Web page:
down in the mouth
- (idiomatic) Sad or discouraged, especially as indicated by one's facial appearance.
1839, Charles Dickens, chapter 16, in Oliver Twist:
- "Is the old 'un here?" asked the robber. "Yes," replied the voice, "and precious down in the mouth he has been."
- 1940, "Wait Awhile," Time, 15 Jul.:
- Said Chrysler's tough, dynamic boss, K. T. Keller: "Don't get down in the mouth about business in this country. There is going to be a lot of money spent here."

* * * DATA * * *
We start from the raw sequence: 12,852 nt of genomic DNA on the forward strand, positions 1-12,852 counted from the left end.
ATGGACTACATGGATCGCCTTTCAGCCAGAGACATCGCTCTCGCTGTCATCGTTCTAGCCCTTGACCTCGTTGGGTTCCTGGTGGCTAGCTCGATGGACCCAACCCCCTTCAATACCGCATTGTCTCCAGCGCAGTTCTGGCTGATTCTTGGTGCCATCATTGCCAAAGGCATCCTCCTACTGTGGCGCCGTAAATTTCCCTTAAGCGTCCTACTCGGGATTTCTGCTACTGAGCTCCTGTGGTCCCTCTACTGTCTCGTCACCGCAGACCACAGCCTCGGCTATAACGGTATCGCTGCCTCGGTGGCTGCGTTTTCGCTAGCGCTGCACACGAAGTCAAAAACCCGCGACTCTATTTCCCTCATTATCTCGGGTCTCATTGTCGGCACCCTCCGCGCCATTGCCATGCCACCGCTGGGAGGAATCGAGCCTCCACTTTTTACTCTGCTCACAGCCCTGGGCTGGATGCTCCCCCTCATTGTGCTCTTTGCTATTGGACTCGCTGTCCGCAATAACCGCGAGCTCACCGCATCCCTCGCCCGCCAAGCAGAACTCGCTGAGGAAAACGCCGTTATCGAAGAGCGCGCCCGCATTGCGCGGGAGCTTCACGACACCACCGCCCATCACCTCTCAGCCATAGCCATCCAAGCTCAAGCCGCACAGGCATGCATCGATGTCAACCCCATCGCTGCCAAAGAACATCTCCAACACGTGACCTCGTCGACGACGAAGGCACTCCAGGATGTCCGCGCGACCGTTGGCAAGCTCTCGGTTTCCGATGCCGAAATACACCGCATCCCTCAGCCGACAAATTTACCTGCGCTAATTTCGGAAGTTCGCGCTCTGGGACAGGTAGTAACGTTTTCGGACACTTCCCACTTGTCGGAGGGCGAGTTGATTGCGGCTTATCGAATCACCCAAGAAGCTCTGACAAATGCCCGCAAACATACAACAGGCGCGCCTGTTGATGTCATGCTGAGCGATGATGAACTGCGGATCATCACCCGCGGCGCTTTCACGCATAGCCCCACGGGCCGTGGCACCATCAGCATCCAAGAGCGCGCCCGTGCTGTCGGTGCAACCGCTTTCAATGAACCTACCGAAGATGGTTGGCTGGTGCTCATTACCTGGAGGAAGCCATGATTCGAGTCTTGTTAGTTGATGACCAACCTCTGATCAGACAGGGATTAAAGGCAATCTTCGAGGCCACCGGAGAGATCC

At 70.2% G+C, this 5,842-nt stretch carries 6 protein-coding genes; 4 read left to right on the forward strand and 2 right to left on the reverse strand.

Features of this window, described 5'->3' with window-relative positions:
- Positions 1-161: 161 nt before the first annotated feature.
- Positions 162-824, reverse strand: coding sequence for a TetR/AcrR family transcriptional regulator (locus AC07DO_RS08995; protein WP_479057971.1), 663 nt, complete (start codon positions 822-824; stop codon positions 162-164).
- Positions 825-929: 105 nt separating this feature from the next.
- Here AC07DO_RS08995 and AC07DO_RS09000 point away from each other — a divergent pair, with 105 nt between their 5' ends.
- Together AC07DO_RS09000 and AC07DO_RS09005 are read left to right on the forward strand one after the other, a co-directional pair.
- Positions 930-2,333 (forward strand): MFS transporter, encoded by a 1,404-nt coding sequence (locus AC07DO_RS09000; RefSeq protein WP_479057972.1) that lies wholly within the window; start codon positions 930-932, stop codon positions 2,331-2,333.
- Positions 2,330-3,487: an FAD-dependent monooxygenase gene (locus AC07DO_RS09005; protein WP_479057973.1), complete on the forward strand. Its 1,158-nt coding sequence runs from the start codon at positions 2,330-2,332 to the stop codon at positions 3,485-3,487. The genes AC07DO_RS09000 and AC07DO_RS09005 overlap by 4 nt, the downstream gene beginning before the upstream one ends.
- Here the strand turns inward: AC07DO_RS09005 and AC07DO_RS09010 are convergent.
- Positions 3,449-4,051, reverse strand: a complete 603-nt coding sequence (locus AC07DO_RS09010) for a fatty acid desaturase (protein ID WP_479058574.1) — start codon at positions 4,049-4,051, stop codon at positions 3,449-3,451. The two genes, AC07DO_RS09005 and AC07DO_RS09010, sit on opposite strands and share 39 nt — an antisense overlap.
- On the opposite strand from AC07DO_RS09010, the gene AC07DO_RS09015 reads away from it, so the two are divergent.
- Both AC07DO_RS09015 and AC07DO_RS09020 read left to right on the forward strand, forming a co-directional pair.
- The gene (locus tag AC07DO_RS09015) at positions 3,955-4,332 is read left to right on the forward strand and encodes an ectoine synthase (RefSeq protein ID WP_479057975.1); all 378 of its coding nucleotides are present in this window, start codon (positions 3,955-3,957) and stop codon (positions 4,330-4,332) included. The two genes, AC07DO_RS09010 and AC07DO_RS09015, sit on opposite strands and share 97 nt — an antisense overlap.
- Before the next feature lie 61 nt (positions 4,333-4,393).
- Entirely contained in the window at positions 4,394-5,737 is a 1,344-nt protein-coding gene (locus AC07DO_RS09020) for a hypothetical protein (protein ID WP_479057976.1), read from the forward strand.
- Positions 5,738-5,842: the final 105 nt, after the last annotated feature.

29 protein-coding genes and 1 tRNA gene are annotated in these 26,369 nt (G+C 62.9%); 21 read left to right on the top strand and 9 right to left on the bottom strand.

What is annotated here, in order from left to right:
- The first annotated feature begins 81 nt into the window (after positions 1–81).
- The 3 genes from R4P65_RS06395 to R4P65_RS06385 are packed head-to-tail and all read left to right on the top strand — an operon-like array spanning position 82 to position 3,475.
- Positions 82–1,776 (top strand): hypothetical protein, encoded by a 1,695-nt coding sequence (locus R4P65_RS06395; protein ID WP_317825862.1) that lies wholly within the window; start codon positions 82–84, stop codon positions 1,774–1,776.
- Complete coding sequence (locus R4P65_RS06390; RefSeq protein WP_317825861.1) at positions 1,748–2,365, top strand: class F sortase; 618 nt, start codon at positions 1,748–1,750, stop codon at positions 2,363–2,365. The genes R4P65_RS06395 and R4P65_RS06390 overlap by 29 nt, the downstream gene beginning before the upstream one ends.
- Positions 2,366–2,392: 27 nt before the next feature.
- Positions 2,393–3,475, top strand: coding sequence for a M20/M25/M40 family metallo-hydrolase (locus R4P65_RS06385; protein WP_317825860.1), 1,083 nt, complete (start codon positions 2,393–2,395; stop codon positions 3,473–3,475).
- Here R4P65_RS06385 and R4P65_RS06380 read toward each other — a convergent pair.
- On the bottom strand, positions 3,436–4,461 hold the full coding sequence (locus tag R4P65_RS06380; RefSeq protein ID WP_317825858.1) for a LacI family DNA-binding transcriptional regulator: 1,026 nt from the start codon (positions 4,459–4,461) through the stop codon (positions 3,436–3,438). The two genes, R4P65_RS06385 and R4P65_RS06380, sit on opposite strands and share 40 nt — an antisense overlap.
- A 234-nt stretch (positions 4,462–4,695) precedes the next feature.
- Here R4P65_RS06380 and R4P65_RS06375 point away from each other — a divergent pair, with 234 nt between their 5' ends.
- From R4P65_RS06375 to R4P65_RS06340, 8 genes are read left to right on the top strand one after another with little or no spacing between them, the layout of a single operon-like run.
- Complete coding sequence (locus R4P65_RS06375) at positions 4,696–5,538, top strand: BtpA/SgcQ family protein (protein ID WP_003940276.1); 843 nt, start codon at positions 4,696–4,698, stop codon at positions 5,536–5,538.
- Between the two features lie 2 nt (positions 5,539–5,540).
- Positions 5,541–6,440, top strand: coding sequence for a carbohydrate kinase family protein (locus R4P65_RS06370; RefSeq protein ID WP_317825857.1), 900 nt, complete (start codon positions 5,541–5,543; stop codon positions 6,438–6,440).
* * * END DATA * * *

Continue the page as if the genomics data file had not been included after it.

- 2006, Howard Kurtz, "In Iraq, Journalist Richard Engel Sticks to the Story," Washington Post, 26 Oct. (retrieved 3 Nov. 2008):
- "He was down in the mouth and low on self-confidence," says his mother, Nina Engel.